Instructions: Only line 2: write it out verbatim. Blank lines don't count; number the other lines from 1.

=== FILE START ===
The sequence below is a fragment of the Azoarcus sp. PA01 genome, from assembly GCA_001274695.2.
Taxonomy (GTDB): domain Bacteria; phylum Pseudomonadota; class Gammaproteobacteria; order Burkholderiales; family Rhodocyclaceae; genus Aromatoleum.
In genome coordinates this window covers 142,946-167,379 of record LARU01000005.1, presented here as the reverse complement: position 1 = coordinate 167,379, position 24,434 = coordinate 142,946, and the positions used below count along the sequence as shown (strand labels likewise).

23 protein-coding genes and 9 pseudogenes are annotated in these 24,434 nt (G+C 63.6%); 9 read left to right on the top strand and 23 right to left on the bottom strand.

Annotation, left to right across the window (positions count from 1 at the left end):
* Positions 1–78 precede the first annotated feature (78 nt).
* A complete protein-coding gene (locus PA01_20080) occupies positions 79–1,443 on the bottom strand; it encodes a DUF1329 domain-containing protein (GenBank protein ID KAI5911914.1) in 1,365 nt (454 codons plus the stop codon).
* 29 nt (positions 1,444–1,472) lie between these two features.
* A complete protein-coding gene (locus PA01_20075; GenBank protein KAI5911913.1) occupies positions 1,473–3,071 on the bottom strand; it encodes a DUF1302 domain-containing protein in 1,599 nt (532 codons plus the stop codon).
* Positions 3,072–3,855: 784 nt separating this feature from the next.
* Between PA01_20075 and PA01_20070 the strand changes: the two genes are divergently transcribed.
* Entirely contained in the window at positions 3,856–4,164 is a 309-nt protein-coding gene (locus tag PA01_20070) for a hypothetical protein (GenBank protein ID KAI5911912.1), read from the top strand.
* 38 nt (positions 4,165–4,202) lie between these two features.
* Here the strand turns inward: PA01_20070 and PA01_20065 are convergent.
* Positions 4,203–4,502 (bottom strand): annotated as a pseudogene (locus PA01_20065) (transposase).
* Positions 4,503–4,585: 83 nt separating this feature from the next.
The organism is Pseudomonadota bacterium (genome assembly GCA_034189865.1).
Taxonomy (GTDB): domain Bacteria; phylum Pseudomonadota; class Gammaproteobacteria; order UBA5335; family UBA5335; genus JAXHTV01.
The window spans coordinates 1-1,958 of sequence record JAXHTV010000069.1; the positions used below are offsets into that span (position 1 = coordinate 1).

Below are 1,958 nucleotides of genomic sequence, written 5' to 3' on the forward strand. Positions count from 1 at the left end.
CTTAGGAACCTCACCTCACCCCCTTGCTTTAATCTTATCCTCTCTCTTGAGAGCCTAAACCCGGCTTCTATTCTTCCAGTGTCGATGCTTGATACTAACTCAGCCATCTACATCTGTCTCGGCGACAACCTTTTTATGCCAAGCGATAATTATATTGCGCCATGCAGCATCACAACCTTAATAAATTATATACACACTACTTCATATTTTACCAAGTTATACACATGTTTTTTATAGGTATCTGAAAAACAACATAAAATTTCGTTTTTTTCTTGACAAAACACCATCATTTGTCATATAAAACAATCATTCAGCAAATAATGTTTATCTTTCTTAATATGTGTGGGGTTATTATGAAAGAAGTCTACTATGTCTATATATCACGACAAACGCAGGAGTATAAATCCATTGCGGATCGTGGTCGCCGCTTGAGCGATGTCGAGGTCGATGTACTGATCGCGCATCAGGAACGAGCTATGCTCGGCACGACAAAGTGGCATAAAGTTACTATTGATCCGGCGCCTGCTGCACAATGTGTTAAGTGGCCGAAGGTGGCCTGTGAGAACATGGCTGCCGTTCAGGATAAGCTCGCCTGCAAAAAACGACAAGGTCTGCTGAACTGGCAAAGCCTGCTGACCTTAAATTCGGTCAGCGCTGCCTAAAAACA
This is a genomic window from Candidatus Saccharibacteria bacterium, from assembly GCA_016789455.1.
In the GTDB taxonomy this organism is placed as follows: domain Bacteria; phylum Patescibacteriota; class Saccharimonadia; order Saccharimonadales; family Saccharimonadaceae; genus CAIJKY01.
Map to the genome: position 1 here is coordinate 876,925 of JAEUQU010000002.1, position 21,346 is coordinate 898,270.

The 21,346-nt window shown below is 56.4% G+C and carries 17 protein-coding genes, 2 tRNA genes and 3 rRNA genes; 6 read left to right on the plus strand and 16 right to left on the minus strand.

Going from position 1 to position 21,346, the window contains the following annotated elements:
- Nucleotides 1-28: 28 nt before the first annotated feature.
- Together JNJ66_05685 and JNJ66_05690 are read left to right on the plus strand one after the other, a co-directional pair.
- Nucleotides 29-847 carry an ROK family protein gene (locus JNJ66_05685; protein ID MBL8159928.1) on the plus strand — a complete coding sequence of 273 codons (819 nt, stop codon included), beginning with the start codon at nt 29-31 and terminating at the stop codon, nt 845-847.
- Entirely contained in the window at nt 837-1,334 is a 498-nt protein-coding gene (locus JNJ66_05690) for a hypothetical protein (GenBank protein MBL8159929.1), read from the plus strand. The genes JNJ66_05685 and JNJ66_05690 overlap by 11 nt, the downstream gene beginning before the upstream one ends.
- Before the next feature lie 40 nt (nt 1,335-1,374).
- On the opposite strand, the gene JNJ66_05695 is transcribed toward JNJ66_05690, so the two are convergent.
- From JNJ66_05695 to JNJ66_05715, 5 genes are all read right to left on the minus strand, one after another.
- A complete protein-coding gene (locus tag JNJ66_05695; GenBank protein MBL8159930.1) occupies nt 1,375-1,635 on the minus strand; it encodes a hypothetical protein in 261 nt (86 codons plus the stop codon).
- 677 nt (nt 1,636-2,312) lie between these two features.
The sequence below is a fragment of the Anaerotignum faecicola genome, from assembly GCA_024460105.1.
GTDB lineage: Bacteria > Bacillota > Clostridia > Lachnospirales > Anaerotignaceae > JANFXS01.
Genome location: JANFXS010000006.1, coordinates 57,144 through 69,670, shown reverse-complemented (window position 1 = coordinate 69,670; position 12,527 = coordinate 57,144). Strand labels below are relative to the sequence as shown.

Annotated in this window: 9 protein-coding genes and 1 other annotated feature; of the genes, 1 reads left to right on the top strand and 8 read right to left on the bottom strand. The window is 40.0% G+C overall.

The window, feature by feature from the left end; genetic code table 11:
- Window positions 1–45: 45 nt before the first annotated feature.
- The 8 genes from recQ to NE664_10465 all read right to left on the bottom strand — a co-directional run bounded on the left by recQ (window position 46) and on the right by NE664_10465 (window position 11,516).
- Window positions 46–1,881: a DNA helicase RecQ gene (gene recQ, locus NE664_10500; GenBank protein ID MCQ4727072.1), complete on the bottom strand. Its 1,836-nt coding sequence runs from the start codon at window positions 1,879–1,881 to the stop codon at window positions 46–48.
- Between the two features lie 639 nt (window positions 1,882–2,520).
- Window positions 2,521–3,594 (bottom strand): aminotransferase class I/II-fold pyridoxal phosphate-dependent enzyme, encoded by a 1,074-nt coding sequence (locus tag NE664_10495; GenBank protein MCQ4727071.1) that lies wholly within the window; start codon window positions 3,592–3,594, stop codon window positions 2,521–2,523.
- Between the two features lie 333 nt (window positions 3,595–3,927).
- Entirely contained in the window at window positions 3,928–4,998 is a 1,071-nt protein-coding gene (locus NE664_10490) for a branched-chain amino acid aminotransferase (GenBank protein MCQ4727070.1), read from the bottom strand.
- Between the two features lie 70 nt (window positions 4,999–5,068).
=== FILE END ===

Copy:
Taxonomy (GTDB): domain Bacteria; phylum Pseudomonadota; class Gammaproteobacteria; order Burkholderiales; family Rhodocyclaceae; genus Aromatoleum.